A gas facility operator was recently awarded summary judgment for its unpaid invoices, even though the non-paying producer disputed the amounts owing and claimed various set-offs. In SemCAMS ULC v Blaze Energy Ltd, 2015 ABQB 218 [SemCAMS], the Court accepted that the various contracts between the operator, SemCAMS ULC, and the producer, Blaze Energy Ltd., entitled SemCAMS to payment, albeit subject to Blaze’s right to seek a future adjustment of amounts owing. The decision confirms the “pay first, dispute later” structure of many oil and gas industry agreements, and is likely to impact other Alberta natural gas producers and facility operators to the extent they are subject to similar contracts.

Blaze had five contracts with SemCAMS, the operator, for gas transportation, gas processing, and facility operation services (the Agreements). The Agreements required monthly invoicing based on estimated costs and production volumes, with an annual adjustment (sometimes called the 13th month adjustment) based on actual costs and throughput. The Agreements provided for the payment of invoices within 30 days of receipt, but also included audit provisions for questioning the invoices. Certain of the Agreements expressly provided that payment could not be withheld even if the producer contested an invoice, while others provided that the operator could sue on any overdue invoice as if it were a liquidated demand, without any right of set-off or counterclaim for the producer.

From July 2012 to April 2013, SemCAMS issued 11 invoices totaling $6.1 million after agreed adjustments and set-offs. After Blaze failed to pay, SemCAMS exercised an operator’s lien over the producer’s interest in certain residue gas, recovering approximately $1 million, and then sued for the total amount of the unpaid invoices (approximately $6.14M), less an uncontested adjustment.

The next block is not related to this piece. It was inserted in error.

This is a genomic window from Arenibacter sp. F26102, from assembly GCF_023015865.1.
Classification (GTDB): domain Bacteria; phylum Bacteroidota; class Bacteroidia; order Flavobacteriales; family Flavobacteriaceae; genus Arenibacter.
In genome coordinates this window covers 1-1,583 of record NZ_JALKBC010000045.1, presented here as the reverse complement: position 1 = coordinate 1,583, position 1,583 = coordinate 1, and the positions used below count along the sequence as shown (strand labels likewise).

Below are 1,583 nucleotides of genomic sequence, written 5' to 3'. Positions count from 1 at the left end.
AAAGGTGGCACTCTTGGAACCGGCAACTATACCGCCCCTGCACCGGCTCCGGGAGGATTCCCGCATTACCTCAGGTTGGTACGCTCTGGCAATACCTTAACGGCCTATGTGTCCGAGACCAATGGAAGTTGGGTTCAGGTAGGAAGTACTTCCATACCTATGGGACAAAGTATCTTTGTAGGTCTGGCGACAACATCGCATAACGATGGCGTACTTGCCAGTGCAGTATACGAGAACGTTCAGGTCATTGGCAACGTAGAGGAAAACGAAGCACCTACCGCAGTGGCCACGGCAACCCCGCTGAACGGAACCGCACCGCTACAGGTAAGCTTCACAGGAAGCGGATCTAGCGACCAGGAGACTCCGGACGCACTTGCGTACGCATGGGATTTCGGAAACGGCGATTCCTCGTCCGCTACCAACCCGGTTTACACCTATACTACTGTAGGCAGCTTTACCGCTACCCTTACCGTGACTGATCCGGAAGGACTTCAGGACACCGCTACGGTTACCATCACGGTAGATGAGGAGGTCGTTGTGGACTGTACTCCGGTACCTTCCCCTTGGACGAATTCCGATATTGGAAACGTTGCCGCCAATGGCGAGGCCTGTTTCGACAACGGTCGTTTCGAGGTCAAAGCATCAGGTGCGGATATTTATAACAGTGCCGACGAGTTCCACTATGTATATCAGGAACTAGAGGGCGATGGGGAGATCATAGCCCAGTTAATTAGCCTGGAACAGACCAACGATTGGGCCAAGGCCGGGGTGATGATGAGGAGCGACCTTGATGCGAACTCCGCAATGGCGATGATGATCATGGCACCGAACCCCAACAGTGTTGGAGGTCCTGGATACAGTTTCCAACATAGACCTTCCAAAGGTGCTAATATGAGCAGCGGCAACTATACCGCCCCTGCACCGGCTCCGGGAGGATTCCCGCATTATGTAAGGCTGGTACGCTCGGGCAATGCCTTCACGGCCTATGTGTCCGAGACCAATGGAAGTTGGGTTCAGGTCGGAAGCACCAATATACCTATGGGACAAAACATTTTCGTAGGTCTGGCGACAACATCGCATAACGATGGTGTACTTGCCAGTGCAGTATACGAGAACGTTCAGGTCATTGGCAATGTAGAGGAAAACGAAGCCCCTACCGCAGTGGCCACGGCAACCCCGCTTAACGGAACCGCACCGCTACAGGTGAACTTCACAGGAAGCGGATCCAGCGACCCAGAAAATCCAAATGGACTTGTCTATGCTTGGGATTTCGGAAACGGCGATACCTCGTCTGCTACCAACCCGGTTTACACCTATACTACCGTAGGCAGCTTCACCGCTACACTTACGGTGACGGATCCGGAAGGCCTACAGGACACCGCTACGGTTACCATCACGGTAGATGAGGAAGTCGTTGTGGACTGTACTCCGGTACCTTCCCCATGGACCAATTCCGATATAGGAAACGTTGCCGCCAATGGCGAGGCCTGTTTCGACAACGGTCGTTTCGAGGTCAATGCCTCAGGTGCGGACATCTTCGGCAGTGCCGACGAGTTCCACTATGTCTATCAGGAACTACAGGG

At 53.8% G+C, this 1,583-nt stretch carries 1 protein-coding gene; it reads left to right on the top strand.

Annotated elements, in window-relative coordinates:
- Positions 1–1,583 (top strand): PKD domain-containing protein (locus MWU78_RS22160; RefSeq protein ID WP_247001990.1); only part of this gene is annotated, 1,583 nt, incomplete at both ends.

SemCAMS argued it was entitled to summary judgment for the total amount invoiced, notwithstanding the possibility of an adjustment after an audit, on the basis that the parties did not intend to allow the audit provision to delay payment. The Court agreed and granted summary judgment for the total amount outstanding in the amount of $5.1M. In reaching this decision, Madam Justice Strekaf applied both the modern approach to summary judgment (summarized in Myth of Trial No Longer Governs: Alberta Embraces New Summary Judgment Test) and the Supreme Court of Canada’s recent guidance on contractual interpretation (Sattva Capital v Creston Moly, 2014 SCC 53).

The Court did not accept the argument that this result was commercially absurd. Instead, inferring that the operator needed to be able to rely on a steady cash flow, the Court found that the parties had reasonably allocated the risk of inaccurate monthly invoices to the producer. Justice Strekaf held that the parties’ contracts mandated this result, but acknowledged that service providers will not ordinarily be able to obtain judgment unless the amounts claimed are proven to be owing and not simply billed. The Court highlighted the fact that the invoices “were prepared in good faith in the ordinary course of business” (para 50). As noted, the judgment preserved the producer’s right to seek contractual adjustments and to maintain its Counterclaim.

Although SemCAMS largely turned on the wording of the parties’ Agreements, the Court was clearly attuned to the broader concept that commercial contracts reflect deliberate decisions about risk allocation. Parties commonly adopt “pay first, dispute later” arrangements so as to protect the operator’s legitimate cash flow needs. SemCAMS confirms that producers subject to similarly worded contracts may not validly delay payment by requesting an audit.